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Barn Safety

Let's start with fire safety. Equestrian lore is rife with horror stories of barn fires where entire stables of horses have been lost. Don't let this happen to your string. Fires can start in many different ways. The first and most obvious is through smoking. Remember that barns are literally filled with timber for fire. Flammable material occupies almost every corner of every barn. Take feed and bedding material. It's not only hay and straw that can ignite, but sawdust and shavings can catch fire, too. So post "No Smoking" signs in the barn and ban smoking. Also, check with your insurance agent because some policies require that these signs be posted. Chemicals such as fly spray and the gasoline in the blower used to clear aisles are also dangerous. Cobwebs, which most people think of as just unsightly, are also flammable, trapping dust and chaff as they do. If you turn on a light and smell a singed odor, it is past time to get the broom and cloths out. The smell may be from the dust and cobwebs on the fixture. Electrical fires also post a threat. Inspect the wiring throughout the stable and tack room periodically for signs of distress. Both horses and rodents have been known to chew through wires. In the case of horses, no wiring should be accessible to a bored animal standing in a stall. If, however, this is beyond your control (in a rented stable, for example), then the wiring should be encased in a metal cover or at the very least shielded with wire mesh. Rats and mice may also gnaw on wiring insulation, so inspect for signs of damage periodically, particularly in feed rooms, which are rodent magnets. Plastic feed containers are light and convenient but not always rodent-proof. If you find that you have a rodent problem you may want to switch to metal containers. You'll save feed and protect your barn at the same time.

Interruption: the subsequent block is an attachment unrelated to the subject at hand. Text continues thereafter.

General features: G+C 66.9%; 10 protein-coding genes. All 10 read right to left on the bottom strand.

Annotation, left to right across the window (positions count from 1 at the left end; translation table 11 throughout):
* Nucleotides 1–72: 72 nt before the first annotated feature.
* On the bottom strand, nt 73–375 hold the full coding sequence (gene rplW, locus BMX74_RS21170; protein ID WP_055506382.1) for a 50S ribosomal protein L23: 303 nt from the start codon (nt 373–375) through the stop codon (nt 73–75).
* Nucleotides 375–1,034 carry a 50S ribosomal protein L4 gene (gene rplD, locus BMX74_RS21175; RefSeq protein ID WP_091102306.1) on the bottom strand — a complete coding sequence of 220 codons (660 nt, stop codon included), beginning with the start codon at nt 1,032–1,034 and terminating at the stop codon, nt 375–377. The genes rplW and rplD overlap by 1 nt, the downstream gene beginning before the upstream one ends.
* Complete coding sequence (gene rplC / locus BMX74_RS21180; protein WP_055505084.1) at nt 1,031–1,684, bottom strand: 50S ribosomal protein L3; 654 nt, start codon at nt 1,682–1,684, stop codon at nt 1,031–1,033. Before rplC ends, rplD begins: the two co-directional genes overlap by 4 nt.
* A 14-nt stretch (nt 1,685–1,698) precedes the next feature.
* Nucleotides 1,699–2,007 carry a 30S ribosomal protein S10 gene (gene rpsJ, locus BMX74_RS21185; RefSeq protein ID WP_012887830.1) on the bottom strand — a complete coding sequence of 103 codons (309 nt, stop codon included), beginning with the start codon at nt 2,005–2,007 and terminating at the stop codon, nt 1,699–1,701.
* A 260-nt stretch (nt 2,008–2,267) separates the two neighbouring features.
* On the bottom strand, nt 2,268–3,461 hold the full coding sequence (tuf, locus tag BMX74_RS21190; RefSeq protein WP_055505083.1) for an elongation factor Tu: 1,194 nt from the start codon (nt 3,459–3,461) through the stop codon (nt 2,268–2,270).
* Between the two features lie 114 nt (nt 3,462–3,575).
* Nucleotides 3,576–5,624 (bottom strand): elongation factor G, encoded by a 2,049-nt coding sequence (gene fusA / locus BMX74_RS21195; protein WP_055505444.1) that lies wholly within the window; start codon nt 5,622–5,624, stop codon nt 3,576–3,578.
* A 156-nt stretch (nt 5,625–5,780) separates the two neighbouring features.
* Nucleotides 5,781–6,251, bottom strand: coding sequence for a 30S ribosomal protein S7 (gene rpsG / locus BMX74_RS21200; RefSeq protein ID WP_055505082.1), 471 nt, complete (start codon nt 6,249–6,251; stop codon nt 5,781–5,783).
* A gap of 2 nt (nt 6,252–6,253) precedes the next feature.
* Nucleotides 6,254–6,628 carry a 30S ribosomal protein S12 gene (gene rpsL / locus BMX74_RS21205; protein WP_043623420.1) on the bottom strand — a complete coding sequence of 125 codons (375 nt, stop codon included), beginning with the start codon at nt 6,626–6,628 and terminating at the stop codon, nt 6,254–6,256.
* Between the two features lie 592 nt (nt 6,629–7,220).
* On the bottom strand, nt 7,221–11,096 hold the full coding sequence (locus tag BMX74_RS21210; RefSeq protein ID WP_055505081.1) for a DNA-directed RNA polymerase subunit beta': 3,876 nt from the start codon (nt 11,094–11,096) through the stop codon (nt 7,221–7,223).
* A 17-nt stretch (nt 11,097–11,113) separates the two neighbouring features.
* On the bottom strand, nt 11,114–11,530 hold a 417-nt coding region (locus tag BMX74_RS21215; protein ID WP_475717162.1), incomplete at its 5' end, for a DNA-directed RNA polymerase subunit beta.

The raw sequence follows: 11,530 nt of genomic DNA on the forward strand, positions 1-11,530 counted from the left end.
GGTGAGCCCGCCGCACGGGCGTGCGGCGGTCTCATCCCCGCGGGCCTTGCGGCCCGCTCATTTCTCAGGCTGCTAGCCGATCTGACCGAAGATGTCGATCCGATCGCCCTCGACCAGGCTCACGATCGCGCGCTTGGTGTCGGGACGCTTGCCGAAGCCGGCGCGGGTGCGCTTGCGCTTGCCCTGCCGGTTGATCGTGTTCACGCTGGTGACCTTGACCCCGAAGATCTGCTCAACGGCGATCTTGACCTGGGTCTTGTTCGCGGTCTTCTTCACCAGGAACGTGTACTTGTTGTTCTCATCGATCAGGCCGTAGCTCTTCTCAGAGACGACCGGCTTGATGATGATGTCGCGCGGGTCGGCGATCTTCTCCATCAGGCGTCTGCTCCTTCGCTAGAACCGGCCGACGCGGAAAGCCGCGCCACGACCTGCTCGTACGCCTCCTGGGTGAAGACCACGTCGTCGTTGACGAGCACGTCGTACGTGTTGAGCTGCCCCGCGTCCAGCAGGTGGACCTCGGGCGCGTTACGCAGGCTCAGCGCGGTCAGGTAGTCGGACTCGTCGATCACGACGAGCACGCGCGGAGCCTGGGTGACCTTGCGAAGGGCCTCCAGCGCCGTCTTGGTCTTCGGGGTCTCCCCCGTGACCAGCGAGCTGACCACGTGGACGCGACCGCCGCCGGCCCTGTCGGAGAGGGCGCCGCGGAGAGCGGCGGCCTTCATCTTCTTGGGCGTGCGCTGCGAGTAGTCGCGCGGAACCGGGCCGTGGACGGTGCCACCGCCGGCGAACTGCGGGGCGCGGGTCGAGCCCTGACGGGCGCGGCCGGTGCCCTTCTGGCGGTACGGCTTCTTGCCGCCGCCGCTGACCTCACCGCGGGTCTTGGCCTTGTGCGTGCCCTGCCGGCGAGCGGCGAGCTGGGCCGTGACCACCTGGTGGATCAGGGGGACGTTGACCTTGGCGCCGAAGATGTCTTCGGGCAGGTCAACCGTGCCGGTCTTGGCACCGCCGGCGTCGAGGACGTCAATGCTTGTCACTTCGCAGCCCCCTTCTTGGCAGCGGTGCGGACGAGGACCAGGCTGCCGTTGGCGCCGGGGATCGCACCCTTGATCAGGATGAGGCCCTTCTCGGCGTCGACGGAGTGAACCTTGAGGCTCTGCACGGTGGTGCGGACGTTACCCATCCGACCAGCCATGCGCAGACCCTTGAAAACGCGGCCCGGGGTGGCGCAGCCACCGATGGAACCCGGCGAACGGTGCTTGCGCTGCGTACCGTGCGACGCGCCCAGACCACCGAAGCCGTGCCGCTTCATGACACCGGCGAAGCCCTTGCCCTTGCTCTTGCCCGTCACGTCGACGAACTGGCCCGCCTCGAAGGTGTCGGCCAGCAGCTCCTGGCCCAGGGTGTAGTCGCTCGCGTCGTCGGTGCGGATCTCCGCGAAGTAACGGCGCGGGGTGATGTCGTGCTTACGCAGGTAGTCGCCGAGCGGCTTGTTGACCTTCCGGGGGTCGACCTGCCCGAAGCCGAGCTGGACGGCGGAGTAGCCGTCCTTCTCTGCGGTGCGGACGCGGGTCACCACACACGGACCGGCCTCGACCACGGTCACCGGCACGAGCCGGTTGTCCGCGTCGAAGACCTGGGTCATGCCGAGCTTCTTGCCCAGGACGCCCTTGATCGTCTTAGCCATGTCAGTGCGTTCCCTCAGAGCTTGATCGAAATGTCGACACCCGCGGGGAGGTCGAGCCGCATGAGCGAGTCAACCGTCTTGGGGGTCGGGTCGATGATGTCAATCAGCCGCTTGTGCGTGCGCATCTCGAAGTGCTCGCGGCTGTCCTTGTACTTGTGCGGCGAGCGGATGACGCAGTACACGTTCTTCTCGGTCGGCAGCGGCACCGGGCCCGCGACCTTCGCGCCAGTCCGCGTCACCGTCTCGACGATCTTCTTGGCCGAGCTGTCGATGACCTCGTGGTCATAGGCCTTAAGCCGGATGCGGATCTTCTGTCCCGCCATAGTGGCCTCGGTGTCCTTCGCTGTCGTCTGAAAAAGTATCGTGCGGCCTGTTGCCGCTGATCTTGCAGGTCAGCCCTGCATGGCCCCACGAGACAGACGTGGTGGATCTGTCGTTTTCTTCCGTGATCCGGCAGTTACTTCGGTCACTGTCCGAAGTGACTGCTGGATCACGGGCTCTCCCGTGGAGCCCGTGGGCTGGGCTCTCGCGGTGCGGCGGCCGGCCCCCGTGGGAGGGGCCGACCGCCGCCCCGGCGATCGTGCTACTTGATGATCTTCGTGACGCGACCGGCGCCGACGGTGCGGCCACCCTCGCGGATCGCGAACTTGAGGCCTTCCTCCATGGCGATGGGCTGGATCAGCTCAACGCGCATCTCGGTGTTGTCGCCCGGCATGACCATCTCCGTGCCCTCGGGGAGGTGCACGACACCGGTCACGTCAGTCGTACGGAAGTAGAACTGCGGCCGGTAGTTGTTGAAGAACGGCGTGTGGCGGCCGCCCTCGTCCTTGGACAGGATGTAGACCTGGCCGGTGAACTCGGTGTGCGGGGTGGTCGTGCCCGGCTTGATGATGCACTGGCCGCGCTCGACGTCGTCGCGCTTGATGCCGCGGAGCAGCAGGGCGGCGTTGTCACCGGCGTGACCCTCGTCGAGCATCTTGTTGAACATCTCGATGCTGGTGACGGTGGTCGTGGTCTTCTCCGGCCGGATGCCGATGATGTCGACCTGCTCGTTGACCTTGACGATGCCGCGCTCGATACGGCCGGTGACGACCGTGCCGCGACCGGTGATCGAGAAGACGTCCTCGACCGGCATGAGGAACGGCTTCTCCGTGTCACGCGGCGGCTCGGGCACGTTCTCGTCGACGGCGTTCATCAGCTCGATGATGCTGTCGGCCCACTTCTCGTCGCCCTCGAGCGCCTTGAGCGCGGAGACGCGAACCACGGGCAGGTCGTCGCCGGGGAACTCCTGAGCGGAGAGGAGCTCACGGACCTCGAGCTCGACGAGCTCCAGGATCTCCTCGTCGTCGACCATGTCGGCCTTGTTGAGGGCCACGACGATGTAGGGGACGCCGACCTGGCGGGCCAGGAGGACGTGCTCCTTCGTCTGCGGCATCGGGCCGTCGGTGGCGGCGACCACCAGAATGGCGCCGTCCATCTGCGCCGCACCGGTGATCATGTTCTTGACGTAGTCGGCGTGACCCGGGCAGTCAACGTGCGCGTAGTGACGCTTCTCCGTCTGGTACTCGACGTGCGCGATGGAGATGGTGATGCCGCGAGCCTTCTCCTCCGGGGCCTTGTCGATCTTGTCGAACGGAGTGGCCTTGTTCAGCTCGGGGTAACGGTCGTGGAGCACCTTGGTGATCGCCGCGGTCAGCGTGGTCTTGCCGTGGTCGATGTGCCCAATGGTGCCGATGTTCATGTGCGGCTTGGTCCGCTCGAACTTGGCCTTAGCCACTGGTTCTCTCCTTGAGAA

Another cause for concern is an overloaded circuit. Think about what is plugged in and running on each circuit. If refrigerators and tack room air conditioners, fans in stalls, horse vacuums, clippers, blowers and radios are all going at the same time on too few circuits, you may experience an overload. If something electric isn't being used, unplug it. Then make sure that you know where your circuit break box is, that it is properly labeled and that you can get to it in a hurry.

Take care to use light bulbs of the proper wattage, the least amount necessary for the area, and keep flammable materials away from light fixtures. Another good idea is to use plastic-coated safety bulbs or wire cages in any fixture that is at risk of being struck by an animal. Improper equipment storage can also result in tragedy. Lawn mowers, mechanized weed clippers, tractors and all-terrain vehicles should be stored in separate buildings. Fuel is flammable, as are the fumes it produces. Fumes can also cause respiratory problems in both your ponies and your workers.

Fire extinguishers are a must. A good rule to follow is to keep one extinguisher at every entrance to the barn and one in the tack room. Check them periodically. If you have a big enough establishment, you may want to consider hiring a professional service that leases and monitors extinguishers. Make sure that everyone knows when and how to use them. This knowledge is crucial. Again, check with your insurance agent as many policies require that extinguishers be present in barns. A hose at each end of the barn with quick couplers, besides being convenient, is also an important safety feature. Don't forget to turn off the water at the source. A bored horse or dog can pull a hose off a pump connection. If this happens, at the least you'll have a flooded barn. At the worst you can burn out a well pump, which would force you to haul buckets from another source to water your horses or in the case of an emergency.

OK, now that you've eliminated as much as possible the threat of fire, there are other steps to take to ensure that your horses and handlers are not hurt.